Norway’s $1tn oil fund looks to invest in unlisted groups
Oil fund limited to investing in listed companies or those intending to list
Norges Bank, the central bank that manages the oil fund, recommended that the investor be allowed to hold up to 1 per cent of its equity portfolio in unlisted companies. rPhotograph: iStock
Norway’s $1 trillion (€902 billion) oil fund should be able to invest in large unlisted companies, according to the investor’s manager, as it seeks greater exposure to private technology groups.
Norges Bank, the central bank that manages the oil fund, recommended that the investor be allowed to hold up to 1 per cent of its equity portfolio in unlisted companies, currently equivalent to about $7 billion.
The proposal is likely to unleash a political debate in Norway as the oil fund has so far been limited to investing only in listed companies or, under a minor exception introduced in 2011, unlisted businesses who have “an intention” of floating.
The fund has only used the exception once, but it proved highly controversial in Norway. It bought into the holding company behind Formula One racing in May 2012, only for the group to cancel its planned stock market listing the following month.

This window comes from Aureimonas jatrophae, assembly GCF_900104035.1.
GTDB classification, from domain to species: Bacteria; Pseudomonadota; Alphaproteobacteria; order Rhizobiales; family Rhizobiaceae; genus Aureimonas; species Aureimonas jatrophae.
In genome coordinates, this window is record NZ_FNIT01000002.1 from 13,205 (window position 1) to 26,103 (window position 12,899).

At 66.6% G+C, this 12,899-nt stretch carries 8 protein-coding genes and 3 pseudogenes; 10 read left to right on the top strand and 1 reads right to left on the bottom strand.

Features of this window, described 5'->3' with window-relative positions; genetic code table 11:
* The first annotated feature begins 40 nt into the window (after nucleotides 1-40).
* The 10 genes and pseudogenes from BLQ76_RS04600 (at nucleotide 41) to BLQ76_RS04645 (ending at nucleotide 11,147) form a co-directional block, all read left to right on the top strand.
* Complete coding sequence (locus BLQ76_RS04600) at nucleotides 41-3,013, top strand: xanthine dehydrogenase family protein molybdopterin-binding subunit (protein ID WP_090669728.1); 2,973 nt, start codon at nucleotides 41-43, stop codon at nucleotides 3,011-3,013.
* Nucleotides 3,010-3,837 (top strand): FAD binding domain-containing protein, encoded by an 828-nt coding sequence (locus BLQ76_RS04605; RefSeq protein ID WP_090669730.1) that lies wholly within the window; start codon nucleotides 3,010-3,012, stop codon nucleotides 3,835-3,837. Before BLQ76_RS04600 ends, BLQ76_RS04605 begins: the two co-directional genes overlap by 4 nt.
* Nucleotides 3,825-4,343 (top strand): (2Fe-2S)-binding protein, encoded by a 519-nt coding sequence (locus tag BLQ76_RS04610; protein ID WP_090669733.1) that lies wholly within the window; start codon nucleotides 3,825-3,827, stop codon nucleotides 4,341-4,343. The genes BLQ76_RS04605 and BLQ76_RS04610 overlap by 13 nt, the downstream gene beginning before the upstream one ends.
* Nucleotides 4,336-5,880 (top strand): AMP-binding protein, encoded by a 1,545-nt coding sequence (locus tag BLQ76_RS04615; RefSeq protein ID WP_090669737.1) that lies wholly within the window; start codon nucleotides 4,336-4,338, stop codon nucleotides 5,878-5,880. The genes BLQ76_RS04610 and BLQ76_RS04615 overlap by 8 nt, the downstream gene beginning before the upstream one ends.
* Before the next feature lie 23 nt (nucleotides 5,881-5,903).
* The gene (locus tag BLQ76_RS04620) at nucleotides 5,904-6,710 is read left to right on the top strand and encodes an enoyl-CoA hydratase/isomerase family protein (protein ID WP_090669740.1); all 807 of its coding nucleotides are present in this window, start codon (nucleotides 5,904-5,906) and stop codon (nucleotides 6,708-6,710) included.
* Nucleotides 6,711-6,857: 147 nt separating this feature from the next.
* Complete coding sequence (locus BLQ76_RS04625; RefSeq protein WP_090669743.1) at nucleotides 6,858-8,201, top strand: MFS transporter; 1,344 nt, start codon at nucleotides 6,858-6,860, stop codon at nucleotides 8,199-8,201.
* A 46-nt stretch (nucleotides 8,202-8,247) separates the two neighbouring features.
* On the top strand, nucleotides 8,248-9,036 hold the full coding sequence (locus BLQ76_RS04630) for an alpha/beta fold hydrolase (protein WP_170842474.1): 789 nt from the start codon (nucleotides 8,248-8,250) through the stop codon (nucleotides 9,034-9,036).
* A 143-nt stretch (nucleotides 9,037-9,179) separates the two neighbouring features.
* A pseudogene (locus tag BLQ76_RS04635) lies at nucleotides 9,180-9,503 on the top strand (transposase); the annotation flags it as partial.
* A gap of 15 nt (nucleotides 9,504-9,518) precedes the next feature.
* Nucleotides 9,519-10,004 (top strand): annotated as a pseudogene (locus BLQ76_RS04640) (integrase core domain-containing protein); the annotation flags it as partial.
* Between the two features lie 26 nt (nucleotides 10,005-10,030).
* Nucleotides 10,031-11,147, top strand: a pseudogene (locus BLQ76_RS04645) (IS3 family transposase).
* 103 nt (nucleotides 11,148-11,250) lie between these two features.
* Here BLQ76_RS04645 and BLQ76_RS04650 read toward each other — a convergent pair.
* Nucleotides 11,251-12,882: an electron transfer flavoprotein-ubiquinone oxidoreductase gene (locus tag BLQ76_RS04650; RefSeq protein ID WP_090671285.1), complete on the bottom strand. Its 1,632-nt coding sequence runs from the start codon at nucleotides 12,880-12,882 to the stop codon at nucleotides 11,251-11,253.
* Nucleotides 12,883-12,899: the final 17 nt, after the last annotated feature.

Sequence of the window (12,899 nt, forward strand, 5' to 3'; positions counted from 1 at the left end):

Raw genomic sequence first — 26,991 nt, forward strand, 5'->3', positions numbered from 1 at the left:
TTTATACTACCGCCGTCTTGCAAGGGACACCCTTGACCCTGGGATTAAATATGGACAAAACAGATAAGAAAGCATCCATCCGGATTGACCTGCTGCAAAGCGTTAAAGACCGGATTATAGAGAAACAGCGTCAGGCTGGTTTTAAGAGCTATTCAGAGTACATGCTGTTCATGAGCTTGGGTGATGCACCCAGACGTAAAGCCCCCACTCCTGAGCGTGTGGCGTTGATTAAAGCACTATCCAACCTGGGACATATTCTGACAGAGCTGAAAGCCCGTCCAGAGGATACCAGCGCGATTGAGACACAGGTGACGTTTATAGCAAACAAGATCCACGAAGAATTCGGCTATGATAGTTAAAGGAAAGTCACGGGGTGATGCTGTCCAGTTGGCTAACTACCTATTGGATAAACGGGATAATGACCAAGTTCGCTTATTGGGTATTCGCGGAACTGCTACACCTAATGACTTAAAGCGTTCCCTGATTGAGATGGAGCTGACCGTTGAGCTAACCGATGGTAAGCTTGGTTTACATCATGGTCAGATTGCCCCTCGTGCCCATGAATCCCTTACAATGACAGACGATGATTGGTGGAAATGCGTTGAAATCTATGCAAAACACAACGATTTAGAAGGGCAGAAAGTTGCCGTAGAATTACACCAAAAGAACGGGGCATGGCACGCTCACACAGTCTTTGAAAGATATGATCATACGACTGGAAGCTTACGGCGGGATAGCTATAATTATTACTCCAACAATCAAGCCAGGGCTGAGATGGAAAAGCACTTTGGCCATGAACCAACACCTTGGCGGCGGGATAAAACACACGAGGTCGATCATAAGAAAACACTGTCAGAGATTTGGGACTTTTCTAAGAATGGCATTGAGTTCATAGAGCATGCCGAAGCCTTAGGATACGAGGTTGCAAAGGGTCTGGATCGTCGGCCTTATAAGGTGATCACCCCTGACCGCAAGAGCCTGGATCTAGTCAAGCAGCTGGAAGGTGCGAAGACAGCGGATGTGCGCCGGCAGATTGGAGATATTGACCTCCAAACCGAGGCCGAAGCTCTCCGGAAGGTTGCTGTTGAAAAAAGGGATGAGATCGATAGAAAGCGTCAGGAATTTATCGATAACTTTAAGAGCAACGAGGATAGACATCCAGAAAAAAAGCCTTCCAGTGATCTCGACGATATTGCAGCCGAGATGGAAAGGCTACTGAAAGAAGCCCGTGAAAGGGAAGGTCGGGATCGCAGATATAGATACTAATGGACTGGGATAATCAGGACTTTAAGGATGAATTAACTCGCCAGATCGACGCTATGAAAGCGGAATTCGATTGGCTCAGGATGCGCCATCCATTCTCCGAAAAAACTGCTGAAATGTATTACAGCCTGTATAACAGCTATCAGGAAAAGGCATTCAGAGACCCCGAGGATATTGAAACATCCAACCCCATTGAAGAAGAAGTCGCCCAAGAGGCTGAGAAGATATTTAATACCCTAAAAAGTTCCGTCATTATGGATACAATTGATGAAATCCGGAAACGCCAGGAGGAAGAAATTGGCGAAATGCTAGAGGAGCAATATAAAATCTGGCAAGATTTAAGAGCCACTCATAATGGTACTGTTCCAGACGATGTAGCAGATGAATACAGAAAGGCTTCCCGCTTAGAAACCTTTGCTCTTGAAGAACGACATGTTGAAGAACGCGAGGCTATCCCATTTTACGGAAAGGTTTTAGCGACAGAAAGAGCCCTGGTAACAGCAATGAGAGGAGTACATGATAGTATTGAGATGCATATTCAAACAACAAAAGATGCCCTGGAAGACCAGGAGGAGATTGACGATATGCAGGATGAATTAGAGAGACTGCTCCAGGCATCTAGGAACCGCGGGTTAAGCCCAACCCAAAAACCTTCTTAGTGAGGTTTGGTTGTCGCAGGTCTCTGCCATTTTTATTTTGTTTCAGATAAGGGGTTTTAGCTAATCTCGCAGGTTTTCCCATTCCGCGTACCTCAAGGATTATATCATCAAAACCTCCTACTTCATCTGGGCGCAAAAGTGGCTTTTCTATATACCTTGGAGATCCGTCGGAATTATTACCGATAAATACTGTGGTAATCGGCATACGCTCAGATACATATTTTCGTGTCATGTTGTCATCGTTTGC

Norway’s central bank proposed getting rid of the requirement for “an intention” to float and instead allow the fund to own “large companies that are not yet listed”.
“Companies of this type will often already have other institutional investors as shareholders. This, in turn, can help generate some liquidity in the shares. Based on experience, it is reasonable to expect some of these companies to go public at a later date,” the central bank added.
Several other sovereign wealth funds have long been able to take sizeable stakes in private companies such as Saudi Arabia’s investing in the likes of Uber and SoftBank’s Vision Fund and Temasek buying into Funding Circle.
Norway’s fund already invests in some unlisted assets in property as it owns large swaths of prime real estate in cities such as London, New York and Paris as well as logistic centres in Europe. But bids by the fund and central bank in the past to be allowed to invest in private equity have been turned down by the government.
The proposal on unlisted companies comes only the day after Norges Bank recommended that the fund slash its holdings of European equities and invest more in North American shares. It also comes as the fund has record holdings of equities with 69.3 per cent of its $1 trillion assets in shares. It started in 1996 only invested in bonds. – Copyright The Financial Times Limited 2019